One of the first formal divisions between employers and workers. Improve production methods, leading to a major global increase of living standards.

Usage of Scientific Management Applications, Retrieved from http://www.12manage.com/methods_taylor_scientific_management.html on March 15, 2011 4 Spender, J.C. and Hijne, H. (Eds), 1996, Scientific Managemet: Fredrick Winslow Taylors Gift to the world?

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Focus on the individual task and worker level was focused, laying the ground for Business Process Reengineering (process level) theory.

Direct reward mechanism for workers rather than pointless end-of-year profit sharing schemes.

Suggest schemes for workers, who should be rewarded by cash premiums. The systemization is the early proponent of today quality standard theory. Emphasize on measuring. Measurement enables improvement.

Weaknesses The authors also showed the limitations of SM. Taylorism can be easily abused to exploit human beings and create conflicts with labor unions. Not useful to deal with groups or teams. Leave no room for individual preferences or initiative. Overemphasis on measuring and pay no attention to soft factors, led to deskilling labor. The work is too repetitive and workers feel like being treated as machines.

Thus I think that in the current changing and knowledge working environment, a management style that draws a fixed system and creates loss of skill level and autonomy of worker level like SM is no longer suitable. Moreover, the service sector is the major part of the economy now, so using SM, which was meant for industrial companies, is really hard.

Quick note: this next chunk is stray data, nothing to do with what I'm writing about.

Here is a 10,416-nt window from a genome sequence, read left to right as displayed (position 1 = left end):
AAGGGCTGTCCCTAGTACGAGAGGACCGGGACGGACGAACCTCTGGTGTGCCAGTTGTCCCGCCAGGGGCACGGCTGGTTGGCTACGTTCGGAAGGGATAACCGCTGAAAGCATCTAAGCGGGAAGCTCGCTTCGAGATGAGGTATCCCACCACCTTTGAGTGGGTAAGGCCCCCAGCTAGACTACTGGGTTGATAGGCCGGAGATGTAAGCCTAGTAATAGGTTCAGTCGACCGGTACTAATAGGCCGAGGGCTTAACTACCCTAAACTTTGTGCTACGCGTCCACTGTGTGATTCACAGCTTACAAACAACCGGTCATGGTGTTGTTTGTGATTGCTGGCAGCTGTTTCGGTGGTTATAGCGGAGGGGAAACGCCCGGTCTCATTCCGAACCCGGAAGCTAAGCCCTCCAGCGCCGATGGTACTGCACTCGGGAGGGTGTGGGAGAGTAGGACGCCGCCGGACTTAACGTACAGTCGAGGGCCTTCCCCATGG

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THE HUMAN RELATIONS MOVEMENT


Definition The human relations theory is the name of an approach to management as opposed to the classical ones. It was developed in the 1930s when some management theorists shift their attentions from efficiency in production to another major factor of the work process the workers. The objective of HR approach is to answer the question: How do you motivate and lead employees in order to get high levels of performance?5 Origination and Contributors The HR movement started with the experiments carried out by Elton Mayo at Hawthorne (the Hawthorne studies). In fact, the HR movement is a unified theory embraced the thinking and contributions of many individuals. For instances, Abraham Maslow is famous for his description of a hierarchy of five needs; Douglas McGregor developed the Theory X and Theory Y; Frederick Herzberg gave insights into the two kinds of factors (intrinsic and extrinsic) involved the job satisfaction with his motivation-hygiene theory, etc. Up to present day, experts and thinkers still continue contributing their works to HR approach. Principles John Middleton (Organizational Behavior, 2010: 16) pointed out seven operating principles of HR approach: 1. Organizations are social not economic systems. 2. People are motivated by many needs, not just financial rewards. 3. The informal work group is a major influence on the attitudes and performance of individual workers. 4. Job roles are more complex than job descriptions and time-and-motion studies would suggest.